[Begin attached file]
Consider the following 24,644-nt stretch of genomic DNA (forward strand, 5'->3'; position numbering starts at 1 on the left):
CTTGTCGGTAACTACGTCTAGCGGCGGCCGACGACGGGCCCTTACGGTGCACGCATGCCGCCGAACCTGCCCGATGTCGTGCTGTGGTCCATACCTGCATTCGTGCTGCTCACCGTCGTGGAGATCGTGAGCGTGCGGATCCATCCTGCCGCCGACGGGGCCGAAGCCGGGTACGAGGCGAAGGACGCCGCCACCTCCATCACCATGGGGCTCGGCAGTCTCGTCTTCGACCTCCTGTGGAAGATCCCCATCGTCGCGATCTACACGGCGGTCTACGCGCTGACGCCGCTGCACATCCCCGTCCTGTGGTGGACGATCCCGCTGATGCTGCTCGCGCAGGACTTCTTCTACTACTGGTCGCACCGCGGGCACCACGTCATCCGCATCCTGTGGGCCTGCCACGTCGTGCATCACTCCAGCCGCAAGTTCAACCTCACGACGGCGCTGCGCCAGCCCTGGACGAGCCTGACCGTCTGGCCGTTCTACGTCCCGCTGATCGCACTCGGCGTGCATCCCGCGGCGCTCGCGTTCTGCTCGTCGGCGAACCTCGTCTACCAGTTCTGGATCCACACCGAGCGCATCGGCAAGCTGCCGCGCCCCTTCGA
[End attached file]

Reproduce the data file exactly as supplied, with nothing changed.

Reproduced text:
Consider the following 24,644-nt stretch of genomic DNA (forward strand, 5'->3'; position numbering starts at 1 on the left):
CTTGTCGGTAACTACGTCTAGCGGCGGCCGACGACGGGCCCTTACGGTGCACGCATGCCGCCGAACCTGCCCGATGTCGTGCTGTGGTCCATACCTGCATTCGTGCTGCTCACCGTCGTGGAGATCGTGAGCGTGCGGATCCATCCTGCCGCCGACGGGGCCGAAGCCGGGTACGAGGCGAAGGACGCCGCCACCTCCATCACCATGGGGCTCGGCAGTCTCGTCTTCGACCTCCTGTGGAAGATCCCCATCGTCGCGATCTACACGGCGGTCTACGCGCTGACGCCGCTGCACATCCCCGTCCTGTGGTGGACGATCCCGCTGATGCTGCTCGCGCAGGACTTCTTCTACTACTGGTCGCACCGCGGGCACCACGTCATCCGCATCCTGTGGGCCTGCCACGTCGTGCATCACTCCAGCCGCAAGTTCAACCTCACGACGGCGCTGCGCCAGCCCTGGACGAGCCTGACCGTCTGGCCGTTCTACGTCCCGCTGATCGCACTCGGCGTGCATCCCGCGGCGCTCGCGTTCTGCTCGTCGGCGAACCTCGTCTACCAGTTCTGGATCCACACCGAGCGCATCGGCAAGCTGCCGCGCCCCTTCGA